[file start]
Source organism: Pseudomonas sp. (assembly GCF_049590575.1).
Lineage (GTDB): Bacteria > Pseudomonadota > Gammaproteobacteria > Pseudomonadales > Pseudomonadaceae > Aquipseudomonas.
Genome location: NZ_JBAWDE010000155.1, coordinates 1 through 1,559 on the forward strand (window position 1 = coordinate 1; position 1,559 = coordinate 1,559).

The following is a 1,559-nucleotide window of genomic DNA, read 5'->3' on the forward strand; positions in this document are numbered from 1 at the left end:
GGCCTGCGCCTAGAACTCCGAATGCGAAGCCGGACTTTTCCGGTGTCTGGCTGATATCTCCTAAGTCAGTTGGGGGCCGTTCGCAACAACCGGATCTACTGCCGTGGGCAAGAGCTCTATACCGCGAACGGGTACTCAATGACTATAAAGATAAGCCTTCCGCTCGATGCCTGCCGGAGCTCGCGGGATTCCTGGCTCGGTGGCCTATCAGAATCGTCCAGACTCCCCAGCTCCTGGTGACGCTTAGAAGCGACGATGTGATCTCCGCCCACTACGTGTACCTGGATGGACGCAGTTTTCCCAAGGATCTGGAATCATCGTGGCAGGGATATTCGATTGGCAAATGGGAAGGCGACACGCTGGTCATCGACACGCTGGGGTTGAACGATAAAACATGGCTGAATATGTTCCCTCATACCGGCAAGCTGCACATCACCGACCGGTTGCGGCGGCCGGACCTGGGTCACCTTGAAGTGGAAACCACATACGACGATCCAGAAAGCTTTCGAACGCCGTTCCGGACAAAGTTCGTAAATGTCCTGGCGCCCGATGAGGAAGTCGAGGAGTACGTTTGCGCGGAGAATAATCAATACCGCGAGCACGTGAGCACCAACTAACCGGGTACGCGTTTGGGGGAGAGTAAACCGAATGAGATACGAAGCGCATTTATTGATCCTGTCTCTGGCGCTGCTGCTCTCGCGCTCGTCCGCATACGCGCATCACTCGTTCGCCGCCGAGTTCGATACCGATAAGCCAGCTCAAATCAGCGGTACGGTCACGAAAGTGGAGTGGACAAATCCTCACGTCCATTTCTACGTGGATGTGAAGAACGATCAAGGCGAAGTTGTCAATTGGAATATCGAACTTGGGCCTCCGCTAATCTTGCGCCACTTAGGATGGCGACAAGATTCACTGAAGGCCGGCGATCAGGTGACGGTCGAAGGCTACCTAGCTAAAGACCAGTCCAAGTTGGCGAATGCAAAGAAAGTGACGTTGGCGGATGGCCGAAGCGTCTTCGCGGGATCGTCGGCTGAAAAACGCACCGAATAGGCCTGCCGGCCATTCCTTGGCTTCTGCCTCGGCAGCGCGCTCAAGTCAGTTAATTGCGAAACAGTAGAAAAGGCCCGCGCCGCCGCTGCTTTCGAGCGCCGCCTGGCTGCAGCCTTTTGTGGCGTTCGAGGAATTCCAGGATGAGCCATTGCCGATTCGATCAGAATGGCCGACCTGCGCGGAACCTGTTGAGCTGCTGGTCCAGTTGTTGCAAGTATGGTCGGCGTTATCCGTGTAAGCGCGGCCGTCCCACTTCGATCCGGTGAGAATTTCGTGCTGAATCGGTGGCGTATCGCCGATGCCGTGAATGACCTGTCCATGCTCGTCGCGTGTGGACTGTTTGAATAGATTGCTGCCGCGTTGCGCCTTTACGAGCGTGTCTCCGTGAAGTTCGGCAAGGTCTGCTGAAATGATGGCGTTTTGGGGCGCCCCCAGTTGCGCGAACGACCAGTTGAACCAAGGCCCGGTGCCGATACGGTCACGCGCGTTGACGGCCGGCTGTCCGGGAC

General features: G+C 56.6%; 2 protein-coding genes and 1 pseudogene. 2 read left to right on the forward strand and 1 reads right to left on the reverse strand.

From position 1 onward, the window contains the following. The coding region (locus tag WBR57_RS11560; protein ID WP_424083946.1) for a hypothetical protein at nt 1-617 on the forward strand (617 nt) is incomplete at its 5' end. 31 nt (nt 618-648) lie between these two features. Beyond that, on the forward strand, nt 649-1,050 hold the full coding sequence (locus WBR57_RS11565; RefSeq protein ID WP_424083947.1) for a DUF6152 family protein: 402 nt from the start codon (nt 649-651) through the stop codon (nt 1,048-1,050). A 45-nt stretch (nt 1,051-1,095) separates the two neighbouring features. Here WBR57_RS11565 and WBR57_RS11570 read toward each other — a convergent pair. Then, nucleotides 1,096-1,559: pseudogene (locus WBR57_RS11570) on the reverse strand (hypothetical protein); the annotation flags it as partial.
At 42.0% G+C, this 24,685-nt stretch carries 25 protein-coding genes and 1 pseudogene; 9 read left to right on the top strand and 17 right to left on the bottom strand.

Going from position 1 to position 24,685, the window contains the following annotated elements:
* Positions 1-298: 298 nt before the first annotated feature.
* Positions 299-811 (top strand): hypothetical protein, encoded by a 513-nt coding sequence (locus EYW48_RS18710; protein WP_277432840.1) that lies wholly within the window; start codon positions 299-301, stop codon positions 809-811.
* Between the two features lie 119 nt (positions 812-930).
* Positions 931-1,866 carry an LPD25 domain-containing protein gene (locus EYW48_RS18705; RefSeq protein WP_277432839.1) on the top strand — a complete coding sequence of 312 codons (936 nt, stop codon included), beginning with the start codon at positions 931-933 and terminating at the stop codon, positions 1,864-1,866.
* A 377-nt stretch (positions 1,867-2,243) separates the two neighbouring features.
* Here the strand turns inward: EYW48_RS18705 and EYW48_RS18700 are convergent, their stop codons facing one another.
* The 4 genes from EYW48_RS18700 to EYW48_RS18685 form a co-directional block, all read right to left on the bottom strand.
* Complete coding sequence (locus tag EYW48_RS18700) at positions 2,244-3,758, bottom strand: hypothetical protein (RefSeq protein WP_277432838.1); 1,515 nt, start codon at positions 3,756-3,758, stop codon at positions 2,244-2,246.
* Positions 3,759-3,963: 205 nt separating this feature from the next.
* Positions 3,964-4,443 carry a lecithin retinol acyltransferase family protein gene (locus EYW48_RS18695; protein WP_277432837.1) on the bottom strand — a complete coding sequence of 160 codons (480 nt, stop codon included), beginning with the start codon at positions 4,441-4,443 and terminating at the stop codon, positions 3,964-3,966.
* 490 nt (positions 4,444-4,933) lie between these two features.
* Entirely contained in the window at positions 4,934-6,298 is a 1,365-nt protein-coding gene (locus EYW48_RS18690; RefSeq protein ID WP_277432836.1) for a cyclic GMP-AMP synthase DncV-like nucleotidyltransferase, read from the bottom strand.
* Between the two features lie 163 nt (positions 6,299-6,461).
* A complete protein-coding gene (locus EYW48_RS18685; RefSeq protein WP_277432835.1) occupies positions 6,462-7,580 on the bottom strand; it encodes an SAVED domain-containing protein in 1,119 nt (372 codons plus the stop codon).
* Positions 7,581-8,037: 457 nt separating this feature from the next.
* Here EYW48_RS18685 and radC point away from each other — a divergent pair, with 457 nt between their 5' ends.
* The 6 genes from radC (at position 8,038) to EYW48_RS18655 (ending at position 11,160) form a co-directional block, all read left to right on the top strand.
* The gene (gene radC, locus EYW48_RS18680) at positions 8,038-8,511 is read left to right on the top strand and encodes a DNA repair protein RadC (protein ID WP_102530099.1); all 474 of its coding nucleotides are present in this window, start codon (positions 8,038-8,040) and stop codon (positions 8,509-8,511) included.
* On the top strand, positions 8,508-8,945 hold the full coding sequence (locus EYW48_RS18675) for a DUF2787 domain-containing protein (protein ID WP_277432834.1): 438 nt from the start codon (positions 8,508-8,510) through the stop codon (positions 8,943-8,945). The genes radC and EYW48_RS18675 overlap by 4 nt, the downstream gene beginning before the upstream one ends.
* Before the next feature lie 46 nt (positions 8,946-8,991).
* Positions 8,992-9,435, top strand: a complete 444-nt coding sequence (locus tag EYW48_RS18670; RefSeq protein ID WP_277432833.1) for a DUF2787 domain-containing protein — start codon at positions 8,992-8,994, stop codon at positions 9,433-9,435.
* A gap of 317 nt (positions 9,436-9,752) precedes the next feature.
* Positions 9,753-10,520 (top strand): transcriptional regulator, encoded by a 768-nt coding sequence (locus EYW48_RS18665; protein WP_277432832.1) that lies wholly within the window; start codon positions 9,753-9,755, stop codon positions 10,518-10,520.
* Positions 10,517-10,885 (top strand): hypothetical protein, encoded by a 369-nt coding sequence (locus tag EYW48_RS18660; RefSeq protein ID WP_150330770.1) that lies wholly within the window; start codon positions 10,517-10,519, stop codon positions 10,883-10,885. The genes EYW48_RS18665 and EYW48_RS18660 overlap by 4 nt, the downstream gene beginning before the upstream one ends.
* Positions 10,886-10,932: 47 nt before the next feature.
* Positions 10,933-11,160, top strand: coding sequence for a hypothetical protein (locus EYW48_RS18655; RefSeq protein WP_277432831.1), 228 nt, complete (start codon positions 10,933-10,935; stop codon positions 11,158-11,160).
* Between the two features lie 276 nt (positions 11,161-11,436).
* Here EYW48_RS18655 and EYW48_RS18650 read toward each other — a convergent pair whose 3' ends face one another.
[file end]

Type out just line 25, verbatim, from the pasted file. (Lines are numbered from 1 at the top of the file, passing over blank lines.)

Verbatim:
* Here EYW48_RS18685 and radC point away from each other — a divergent pair, with 457 nt between their 5' ends.